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    Default Re: Concealed Vertical Spaces

    Quote Originally Posted by Wayne Carlisle View Post
    In my opinion the furdown above the triangular area framed in a corner of the hallway does have the proper fireblocking.
    I guess it is just me, but my gut tells me that structural panel does not meet the 3/4" ( 23/32" ) minimum thickness ... I mean, how many jobs have ANY 3/4" structural panels on them?

    See R602.8.1 in the IRC.

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    Default Re: Concealed Vertical Spaces

    Quote Originally Posted by Jerry Peck View Post
    I guess it is just me, but my gut tells me that structural panel does not meet the 3/4" ( 23/32" ) minimum thickness ... I mean, how many jobs have ANY 3/4" structural panels on them?

    See R602.8.1 in the IRC.


    Quote Originally Posted by Robert Autrey View Post
    Below, in the hallway, the area is sheathed with drywall
    It sounds to me like it is already fireblocked and does not need any additional fireblocking.

    1
    /2-inch (12.7 mm) gypsum board is allowed as fireblocking.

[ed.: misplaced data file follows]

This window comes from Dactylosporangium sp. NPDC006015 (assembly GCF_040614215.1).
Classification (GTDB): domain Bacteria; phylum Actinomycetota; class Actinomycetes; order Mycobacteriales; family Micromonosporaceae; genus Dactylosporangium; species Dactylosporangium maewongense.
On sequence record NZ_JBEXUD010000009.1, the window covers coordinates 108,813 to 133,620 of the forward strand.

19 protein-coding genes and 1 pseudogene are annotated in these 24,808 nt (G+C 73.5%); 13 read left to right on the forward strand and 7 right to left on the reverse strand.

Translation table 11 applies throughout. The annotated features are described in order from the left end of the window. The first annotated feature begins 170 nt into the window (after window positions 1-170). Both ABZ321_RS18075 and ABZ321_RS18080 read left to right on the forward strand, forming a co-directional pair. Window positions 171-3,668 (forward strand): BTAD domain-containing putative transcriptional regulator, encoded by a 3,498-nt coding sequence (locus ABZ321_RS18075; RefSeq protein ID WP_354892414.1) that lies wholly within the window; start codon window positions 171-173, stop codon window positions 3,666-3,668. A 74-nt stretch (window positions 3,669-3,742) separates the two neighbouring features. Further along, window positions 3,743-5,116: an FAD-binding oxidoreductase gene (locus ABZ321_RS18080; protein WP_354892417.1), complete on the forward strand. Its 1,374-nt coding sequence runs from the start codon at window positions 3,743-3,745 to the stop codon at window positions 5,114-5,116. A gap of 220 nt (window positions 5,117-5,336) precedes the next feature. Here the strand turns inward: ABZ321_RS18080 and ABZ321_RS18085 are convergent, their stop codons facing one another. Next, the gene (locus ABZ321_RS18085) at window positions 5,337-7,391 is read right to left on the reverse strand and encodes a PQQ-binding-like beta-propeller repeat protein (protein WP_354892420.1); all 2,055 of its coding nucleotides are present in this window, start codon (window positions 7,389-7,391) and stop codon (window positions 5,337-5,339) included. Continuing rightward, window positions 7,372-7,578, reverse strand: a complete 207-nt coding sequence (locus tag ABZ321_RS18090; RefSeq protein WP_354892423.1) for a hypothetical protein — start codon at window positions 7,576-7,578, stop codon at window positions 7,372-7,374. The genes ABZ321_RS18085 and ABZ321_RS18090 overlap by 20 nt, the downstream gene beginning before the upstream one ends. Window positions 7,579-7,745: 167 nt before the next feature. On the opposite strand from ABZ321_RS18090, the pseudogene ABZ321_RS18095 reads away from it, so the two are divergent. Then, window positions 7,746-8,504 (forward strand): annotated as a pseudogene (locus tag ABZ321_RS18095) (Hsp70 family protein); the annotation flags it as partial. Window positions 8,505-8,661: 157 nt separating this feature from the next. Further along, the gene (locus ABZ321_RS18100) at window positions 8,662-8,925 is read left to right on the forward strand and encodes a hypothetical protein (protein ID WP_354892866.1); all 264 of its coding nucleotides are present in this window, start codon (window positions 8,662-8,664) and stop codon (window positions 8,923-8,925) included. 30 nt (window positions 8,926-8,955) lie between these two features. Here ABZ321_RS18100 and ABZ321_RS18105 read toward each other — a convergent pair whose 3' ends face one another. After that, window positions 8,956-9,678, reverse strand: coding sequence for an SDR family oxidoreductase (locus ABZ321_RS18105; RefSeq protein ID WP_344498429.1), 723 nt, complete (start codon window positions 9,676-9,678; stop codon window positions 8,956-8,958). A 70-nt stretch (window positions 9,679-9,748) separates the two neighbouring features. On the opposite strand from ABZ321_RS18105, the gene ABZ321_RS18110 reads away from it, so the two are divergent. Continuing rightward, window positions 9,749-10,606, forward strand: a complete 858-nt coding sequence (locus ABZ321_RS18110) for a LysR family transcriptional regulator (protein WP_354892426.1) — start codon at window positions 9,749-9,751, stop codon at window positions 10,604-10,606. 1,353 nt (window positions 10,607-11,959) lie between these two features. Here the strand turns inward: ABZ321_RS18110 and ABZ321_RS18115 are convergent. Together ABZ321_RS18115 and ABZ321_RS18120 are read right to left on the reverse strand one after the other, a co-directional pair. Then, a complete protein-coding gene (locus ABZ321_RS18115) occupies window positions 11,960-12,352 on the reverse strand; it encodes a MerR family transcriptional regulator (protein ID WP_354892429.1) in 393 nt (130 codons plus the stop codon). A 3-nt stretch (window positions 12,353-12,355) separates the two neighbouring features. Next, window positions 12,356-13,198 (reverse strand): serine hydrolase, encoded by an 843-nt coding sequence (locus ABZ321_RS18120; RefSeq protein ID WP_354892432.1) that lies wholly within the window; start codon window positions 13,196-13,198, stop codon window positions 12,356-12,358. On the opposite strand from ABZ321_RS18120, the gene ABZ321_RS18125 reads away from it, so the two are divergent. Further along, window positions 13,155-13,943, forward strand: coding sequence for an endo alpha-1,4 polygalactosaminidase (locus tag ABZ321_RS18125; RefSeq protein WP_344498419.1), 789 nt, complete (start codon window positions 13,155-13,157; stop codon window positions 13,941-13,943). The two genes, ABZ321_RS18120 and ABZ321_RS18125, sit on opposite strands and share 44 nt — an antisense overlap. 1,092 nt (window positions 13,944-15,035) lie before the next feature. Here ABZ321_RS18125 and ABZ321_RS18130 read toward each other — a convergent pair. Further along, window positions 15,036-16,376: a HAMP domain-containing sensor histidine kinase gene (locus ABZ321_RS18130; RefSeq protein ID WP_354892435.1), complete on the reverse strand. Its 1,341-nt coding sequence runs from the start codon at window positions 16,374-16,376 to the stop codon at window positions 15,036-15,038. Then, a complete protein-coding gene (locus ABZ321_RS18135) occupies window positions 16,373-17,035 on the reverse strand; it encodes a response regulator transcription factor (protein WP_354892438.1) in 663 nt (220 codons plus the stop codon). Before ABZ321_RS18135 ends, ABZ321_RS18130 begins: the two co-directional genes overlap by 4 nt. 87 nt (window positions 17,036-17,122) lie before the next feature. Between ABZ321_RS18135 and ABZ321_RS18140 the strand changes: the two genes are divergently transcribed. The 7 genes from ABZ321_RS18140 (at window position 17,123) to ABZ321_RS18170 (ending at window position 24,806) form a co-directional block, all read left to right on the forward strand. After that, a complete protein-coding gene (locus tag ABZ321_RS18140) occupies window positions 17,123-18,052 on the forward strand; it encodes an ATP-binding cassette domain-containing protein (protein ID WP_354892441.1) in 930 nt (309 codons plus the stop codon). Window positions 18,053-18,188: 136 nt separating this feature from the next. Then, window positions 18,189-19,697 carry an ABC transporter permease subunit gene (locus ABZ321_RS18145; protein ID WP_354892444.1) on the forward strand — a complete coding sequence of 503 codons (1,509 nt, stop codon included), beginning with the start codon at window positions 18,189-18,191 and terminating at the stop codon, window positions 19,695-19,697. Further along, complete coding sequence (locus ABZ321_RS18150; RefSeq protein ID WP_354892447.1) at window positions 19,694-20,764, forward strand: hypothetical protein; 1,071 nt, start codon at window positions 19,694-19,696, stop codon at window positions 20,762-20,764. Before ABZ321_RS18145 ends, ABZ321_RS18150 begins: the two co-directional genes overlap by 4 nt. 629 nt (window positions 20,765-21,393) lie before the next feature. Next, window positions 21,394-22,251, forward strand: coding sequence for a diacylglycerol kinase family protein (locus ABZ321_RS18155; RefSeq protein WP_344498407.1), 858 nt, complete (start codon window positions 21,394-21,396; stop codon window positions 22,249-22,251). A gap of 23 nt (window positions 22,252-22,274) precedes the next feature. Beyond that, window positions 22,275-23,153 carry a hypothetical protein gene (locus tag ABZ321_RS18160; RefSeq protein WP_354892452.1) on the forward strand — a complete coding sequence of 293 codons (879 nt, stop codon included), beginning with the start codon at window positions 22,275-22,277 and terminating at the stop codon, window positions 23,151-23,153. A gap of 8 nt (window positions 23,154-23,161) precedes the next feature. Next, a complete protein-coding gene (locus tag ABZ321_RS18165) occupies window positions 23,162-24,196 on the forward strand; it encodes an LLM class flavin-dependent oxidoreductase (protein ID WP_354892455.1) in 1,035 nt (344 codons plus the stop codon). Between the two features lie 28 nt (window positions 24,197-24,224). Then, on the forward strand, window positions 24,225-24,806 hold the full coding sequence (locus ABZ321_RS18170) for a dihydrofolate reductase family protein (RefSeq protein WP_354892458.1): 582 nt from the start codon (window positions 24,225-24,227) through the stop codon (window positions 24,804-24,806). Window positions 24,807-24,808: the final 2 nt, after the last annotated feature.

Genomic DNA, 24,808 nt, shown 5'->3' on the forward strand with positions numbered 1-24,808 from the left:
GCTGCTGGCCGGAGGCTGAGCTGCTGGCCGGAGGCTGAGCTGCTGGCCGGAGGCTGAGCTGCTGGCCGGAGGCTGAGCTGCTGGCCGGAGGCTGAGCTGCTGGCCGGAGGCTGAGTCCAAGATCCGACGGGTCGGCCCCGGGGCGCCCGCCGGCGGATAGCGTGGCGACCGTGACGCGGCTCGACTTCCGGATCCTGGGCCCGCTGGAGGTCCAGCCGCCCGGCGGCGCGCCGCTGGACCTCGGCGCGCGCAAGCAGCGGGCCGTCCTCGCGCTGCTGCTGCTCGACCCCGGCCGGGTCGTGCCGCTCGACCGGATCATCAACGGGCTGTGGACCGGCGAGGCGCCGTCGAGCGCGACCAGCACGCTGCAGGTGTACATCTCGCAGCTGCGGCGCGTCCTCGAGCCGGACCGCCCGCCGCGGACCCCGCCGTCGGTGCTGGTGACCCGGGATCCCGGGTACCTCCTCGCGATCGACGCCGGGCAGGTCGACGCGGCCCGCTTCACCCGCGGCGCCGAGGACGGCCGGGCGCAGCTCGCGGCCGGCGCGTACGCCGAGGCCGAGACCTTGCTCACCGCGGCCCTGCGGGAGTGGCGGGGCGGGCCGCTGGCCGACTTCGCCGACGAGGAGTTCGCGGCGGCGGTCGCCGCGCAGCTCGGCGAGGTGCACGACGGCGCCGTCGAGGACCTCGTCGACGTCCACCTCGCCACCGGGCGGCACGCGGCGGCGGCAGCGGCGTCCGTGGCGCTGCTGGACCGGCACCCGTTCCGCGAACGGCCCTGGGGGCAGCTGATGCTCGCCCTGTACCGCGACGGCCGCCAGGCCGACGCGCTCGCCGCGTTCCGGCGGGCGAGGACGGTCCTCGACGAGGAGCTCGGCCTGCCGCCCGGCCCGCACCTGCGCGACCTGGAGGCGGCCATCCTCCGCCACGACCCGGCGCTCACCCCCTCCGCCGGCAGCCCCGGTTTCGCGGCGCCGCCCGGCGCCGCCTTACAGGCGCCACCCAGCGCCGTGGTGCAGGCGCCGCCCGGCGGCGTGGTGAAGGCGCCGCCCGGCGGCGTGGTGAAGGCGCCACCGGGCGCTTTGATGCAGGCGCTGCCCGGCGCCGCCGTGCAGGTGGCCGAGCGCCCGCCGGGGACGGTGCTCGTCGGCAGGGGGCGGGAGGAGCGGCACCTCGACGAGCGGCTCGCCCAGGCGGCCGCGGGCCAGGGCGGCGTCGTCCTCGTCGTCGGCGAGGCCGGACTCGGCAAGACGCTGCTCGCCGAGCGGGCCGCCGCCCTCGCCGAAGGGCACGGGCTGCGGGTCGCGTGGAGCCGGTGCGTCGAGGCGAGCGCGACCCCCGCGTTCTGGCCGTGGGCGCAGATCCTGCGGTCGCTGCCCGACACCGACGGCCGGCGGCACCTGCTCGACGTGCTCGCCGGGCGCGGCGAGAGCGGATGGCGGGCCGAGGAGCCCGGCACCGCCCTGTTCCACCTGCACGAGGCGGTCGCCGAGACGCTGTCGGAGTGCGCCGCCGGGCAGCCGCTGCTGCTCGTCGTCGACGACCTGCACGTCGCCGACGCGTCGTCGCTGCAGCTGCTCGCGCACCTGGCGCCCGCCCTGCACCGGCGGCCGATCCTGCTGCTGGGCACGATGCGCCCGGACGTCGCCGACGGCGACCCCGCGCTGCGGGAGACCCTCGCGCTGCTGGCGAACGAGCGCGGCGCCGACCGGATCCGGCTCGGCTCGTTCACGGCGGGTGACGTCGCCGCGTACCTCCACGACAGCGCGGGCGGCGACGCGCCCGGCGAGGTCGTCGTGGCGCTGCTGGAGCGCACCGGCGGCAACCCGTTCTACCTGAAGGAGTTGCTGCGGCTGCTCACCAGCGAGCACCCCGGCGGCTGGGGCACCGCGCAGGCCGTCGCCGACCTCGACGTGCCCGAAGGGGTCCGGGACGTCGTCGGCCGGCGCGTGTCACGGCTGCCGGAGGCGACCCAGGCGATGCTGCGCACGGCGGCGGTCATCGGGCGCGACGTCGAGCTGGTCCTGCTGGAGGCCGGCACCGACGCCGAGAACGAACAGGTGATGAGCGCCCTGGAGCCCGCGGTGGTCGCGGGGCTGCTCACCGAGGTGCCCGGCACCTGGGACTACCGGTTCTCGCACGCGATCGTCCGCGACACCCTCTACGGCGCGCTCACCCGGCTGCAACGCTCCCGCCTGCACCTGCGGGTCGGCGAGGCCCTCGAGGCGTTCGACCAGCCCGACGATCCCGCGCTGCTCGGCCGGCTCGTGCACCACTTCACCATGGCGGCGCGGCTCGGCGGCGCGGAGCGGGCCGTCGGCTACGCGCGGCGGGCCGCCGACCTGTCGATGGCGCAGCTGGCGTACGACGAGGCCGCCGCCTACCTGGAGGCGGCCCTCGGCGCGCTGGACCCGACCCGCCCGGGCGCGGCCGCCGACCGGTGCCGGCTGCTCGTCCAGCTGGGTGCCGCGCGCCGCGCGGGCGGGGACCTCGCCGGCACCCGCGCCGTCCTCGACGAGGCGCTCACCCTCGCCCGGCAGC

11. #11
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    Default Re: Concealed Vertical Spaces

    Quote Originally Posted by Wayne Carlisle View Post
    It sounds to me like it is already fireblocked and does not need any additional fireblocking.


    1
    /2-inch (12.7 mm) gypsum board is allowed as fireblocking.
    Correct.

    You are allowed to use 1/2" gypsum board, but you are not allowed to use 1/2" structural panel - the structural panel would need to be 3/4" - and structural panel is what is shown, not gypsum board.

    Or cover that exposed structural panel with 1/2" drywall, that would work.

    Jerry Peck, Construction / Litigation Consultant
    Construction Litigation Consultants, LLC ( www.ConstructionLitigationConsultants.com )